“Excuse me, can you tell me where Room 142 is?” A nice gentleman having a smoke break outside of City Hall directed me to the building’s Room 142, otherwise known as the Center of the Political Universe on Tuesday. I was visiting this manifestation of the Center of the Political Universe because Tuesday was the biggest holiday on the May 17 primary calendar. It was Nominating Petition Turn-In Day. For anyone hoping to run for City Council, Mayor, Sheriff, or any of the myriad other offices available for consideration for the primary, you had to have your petitions into Room 142 by 5 p.m. If you were in line by 5, you could turn in your paperwork. But if you came at 5:01, you were out of luck. Most Tuesdays, I’d probably be in the library studying. But I decided it might be important to be in the hallway with the rest of the reporters this time around, because a lot of the races, particularly the races for City Council Districts, are free-for-alls. On Monday, Councilman Frank DiCicco became the latest of the City Council DROP-ees to yield to the pressure not to run for reelection. He tried to stay on, doing everything from offering to work for free to trying to get the Deferred Retirement Option Program repealed. But in the end, he lost the will to live (politically), so he pulled the plug. (So if you’re keeping score, the City Council people who have opted to stop, DROP and roll are: Donna Reed Miller, Jack Kelly, Anna Verna, Joan Krajewski and DiCicco.) Also, any political occasion that could include a T. Milton Street sighting is worth the trip. Street is the only Democrat who has decided to put his criticism of Mayor Michael Nutter where his political mouth is. Street’s also decided to put every financial transaction he’s ever made into his financial report, something he did because he’s hoping to keep reporters from asking him nasty questions about that stuff. He also brought in twice the signatures he’d need because “the nomination standard is a little bit higher for me,” he said. “When I ran for the Senate, the Senate is usually allowed to decide who is qualified for membership to the body. But in my case, the courts have made that decision. This time, I’m covering all my bases.” While he hasn’t talked with Mayor Nutter, he believes he should be made to defend his record to Street’s constituency – 300,000 ex-offenders and people in rehab centers. (Cont. Page 25)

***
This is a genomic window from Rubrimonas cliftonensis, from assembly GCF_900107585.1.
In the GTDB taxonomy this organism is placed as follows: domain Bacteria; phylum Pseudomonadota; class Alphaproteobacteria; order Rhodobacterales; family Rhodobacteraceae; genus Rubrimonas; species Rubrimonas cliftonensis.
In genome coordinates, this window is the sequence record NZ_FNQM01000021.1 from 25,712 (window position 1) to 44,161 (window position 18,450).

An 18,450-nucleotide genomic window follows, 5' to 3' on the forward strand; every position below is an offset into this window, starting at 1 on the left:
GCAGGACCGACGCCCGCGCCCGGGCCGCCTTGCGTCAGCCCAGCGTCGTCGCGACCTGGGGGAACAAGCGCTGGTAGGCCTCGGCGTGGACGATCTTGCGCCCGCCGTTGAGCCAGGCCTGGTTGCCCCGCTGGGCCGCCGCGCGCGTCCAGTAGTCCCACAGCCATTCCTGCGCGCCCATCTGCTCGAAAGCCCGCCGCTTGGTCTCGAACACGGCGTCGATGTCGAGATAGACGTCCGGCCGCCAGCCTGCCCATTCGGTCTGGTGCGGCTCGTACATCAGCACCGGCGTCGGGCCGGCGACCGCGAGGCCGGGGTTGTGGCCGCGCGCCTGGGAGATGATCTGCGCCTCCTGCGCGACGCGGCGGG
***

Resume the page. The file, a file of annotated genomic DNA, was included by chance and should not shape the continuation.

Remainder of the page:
The Mass of the Resurrection for JURY COMMISSIONER GERARD SHOTZBARGER was celebrated by FATHER DENNIS O’DONNELL. More than 2,000 friends and relatives observed the wake and over 1,000 the morning of the Mass. A huge number of floral bouquets surrounded the casket, a tribute to the many lives that were touched by Jerry. Among the mourners were Municipal Court JUDGE FAY STACK and her daughter CAROL STACK-POGGIO; well-known lawyer FRITZ CICCONE; DEBBIE OWENS; WEB KEOGH, who was the supervising judge for the Common Pleas Criminal Court; MIKE McALEER, who is the top aide to STATE SEN. MIKE STACK, along with his boss himself; the President Judge of Common Pleas Court PAM DEMBE; former Administrative Judge for Family Court ESTHER SYLVESTER; JOHN ELLIOTT and his brother TOM; General Counsel for the Republican Party MIKE MEEHAN; CHRISTINE HOPE BELOFF; retired Senior JUDGE JOE POSERINA and his wife LILLIAN; former Jury Commissioner MIKE McALLISTER; and a host of others from the City. The eulogies were delivered by his daughter MARY and by his brothers, GEORGE, who was long a prosecutor for the Philadelphia District Attorney’s office, and TOM. The burial at Holy Sepulchre Cemetery was followed by a luncheon at the Torresdale County Club, where Jerry was a long-time member. He will be missed by a great many people. Contributions can be sent to the “Shotzbarger Children’s Educational Fund”, Philadelphia Federal Credit Union, 12800 Townsend Road, Philadelphia, PA 19154. ANTHONY “TONY” ZECCA departed this life after a long illness. He was a Deputy Mayor and a principal adviser to two Mayors: JIM TATE and FRANK RIZZO. Tony was a “go-to-guy” and Mayors depended upon him to follow through on projects in which they were interested. He will be missed. The St. Patrick’s Parade will be held on Sunday, Mar. 13, which will include the usual route taken by the celebrators. The Brehon Law Society will provide a trolley for the more-senior members of different organizations who wish to parade. JUDGE JIMMY LYNN has been a long-time member of the St. Patrick’s Day observance committee, as has AUSTIN McGREAL. Both of them are expected to take their customary places on the reviewing platform. (Cont. Page 24)